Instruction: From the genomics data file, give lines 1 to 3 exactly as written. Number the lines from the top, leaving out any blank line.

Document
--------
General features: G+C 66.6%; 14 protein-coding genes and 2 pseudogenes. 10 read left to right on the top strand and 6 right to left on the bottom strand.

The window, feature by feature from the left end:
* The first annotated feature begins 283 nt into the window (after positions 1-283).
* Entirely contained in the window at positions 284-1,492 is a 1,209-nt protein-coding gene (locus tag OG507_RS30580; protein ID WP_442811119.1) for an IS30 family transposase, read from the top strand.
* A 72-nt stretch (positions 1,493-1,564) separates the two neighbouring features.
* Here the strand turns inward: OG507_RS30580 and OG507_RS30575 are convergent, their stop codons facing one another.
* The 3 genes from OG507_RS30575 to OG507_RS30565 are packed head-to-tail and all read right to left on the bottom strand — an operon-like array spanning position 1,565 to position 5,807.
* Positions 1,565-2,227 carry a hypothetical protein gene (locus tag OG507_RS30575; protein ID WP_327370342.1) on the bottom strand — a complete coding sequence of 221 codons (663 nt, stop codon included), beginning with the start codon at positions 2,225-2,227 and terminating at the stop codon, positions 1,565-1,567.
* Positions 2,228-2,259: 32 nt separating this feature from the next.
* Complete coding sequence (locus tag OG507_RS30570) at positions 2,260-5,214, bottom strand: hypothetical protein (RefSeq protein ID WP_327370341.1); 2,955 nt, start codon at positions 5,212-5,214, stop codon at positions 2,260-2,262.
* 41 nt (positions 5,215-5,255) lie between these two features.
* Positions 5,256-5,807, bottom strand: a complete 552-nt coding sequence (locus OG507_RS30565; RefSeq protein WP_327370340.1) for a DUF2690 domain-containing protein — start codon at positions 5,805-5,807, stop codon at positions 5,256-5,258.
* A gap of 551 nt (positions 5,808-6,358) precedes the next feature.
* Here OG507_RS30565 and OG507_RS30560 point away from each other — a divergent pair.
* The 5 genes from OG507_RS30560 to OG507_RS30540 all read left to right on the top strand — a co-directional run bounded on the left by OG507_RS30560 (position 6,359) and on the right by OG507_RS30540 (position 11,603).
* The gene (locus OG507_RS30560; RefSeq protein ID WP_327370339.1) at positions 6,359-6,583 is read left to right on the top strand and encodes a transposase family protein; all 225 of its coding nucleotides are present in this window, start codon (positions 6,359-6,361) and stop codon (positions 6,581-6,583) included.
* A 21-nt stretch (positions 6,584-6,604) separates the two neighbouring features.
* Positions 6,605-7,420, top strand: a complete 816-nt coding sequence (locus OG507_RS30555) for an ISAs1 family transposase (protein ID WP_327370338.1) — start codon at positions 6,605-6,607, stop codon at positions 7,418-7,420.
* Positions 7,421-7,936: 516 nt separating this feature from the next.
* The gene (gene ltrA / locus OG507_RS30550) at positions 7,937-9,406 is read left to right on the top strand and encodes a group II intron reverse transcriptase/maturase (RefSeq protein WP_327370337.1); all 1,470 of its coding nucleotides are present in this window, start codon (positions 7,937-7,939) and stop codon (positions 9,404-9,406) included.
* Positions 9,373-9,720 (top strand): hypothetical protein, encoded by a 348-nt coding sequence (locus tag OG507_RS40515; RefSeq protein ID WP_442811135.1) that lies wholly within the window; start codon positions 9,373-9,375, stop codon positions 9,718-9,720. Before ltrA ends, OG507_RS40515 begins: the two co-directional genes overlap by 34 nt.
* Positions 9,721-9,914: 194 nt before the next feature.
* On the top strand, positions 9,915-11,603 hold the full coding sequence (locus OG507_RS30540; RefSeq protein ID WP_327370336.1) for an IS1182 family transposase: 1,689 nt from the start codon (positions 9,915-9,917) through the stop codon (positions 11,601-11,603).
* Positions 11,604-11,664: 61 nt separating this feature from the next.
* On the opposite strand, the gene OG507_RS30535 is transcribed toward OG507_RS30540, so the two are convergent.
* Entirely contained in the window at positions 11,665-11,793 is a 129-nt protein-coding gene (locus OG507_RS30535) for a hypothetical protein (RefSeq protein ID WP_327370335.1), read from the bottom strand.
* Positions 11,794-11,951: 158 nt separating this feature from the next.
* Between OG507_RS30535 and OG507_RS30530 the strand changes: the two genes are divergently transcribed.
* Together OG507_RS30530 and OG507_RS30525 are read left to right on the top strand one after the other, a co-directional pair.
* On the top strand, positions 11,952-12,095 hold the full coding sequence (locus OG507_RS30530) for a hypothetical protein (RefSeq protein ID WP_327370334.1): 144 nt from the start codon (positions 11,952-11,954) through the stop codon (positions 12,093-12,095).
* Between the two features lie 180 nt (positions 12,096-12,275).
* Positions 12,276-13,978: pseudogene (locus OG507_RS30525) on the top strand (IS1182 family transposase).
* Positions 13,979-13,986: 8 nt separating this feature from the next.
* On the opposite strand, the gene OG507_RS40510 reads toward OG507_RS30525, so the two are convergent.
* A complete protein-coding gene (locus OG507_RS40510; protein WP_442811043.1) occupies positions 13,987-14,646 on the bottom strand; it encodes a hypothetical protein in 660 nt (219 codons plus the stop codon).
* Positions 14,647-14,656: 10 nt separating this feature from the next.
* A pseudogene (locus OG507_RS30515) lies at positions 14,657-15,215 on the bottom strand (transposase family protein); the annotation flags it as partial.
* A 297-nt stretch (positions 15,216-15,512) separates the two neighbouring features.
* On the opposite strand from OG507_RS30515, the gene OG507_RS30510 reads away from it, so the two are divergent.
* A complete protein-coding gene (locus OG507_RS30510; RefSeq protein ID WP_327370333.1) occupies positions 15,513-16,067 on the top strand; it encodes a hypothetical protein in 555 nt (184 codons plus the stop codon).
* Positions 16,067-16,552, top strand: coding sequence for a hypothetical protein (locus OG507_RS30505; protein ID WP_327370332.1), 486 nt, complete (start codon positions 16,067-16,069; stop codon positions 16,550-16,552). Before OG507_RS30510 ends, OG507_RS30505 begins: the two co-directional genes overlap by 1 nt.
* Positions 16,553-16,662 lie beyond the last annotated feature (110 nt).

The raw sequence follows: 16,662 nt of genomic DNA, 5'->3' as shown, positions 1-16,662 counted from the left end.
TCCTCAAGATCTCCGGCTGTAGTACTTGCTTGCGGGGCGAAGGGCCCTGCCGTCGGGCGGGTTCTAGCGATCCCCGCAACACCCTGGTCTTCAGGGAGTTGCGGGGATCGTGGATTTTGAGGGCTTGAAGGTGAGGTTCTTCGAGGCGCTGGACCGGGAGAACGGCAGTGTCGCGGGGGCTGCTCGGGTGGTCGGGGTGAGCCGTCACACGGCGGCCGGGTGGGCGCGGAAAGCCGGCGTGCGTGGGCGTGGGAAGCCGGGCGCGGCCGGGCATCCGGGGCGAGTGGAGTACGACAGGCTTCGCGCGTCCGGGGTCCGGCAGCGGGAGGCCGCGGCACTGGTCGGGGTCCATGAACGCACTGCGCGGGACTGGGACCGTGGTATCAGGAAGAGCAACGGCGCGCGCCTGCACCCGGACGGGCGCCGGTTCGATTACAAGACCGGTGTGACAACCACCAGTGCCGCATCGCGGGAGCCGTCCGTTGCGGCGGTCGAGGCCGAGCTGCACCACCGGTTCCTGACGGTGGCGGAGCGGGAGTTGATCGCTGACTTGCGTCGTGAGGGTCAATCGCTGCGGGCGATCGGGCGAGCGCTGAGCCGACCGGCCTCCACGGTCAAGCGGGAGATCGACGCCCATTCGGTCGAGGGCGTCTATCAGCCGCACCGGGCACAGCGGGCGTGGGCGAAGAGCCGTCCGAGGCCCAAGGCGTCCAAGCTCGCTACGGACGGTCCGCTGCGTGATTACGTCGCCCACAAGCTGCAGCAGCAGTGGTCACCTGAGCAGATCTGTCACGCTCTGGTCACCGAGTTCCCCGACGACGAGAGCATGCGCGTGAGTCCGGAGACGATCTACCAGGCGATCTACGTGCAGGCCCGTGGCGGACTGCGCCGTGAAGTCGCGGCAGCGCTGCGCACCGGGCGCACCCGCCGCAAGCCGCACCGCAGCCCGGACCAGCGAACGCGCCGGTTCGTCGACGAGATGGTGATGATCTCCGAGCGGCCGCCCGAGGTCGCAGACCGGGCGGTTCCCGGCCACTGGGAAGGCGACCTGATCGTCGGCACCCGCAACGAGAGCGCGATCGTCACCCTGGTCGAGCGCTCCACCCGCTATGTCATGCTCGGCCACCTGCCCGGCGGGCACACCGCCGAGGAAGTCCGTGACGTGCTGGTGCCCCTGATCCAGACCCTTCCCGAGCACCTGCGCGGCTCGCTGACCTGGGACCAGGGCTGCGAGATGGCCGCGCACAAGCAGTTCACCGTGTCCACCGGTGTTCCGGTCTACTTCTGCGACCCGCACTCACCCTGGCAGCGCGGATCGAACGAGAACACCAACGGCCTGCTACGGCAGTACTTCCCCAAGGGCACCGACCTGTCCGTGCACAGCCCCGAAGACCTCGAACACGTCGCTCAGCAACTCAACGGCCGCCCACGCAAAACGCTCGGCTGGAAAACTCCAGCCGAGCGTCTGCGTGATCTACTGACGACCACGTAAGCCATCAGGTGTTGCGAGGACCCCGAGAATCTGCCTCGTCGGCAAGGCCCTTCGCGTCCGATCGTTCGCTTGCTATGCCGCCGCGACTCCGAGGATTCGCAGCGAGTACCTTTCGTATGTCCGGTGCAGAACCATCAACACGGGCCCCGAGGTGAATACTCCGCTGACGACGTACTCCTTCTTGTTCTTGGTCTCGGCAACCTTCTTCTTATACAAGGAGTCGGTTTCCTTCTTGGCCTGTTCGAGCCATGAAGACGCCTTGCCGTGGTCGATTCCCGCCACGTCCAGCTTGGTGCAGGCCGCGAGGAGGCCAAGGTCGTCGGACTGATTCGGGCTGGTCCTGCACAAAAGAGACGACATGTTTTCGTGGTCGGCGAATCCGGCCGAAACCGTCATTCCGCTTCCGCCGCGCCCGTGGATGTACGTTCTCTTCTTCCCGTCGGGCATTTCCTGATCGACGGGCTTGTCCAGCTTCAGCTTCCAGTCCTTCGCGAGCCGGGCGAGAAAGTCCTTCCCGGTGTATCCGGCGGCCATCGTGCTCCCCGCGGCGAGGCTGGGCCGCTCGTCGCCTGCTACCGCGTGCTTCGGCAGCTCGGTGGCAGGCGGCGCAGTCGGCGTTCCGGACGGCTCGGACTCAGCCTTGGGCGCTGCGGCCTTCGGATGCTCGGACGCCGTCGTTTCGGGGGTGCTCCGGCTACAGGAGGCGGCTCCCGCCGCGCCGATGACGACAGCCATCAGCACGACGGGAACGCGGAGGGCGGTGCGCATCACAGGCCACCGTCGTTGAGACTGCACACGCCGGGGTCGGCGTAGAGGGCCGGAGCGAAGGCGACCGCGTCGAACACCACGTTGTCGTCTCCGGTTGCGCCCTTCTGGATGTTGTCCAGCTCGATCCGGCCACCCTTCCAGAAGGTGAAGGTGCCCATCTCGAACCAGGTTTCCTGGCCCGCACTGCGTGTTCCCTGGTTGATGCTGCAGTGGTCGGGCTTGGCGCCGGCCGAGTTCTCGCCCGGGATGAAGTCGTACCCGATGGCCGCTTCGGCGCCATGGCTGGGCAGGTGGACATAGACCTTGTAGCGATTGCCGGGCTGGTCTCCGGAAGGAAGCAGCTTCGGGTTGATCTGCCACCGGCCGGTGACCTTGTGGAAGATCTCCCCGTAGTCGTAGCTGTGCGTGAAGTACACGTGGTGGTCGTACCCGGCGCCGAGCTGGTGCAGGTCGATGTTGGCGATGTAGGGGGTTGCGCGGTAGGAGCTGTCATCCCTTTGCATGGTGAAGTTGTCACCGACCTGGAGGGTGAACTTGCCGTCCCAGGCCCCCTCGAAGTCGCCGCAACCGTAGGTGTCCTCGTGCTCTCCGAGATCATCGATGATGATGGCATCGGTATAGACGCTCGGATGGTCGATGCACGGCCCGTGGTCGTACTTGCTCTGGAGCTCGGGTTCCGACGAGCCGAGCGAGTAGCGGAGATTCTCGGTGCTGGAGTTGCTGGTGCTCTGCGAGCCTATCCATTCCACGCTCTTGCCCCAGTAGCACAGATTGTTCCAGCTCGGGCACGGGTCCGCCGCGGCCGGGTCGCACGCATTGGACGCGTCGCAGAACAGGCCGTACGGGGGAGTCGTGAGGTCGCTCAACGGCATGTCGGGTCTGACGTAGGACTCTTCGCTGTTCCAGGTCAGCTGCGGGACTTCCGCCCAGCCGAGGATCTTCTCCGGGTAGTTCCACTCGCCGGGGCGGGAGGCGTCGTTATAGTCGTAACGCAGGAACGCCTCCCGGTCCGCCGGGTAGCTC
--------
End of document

General features: G+C 66.6%; 14 protein-coding genes and 2 pseudogenes. 10 read left to right on the top strand and 6 right to left on the bottom strand.

The window, feature by feature from the left end:
* The first annotated feature begins 283 nt into the window (after positions 1-283).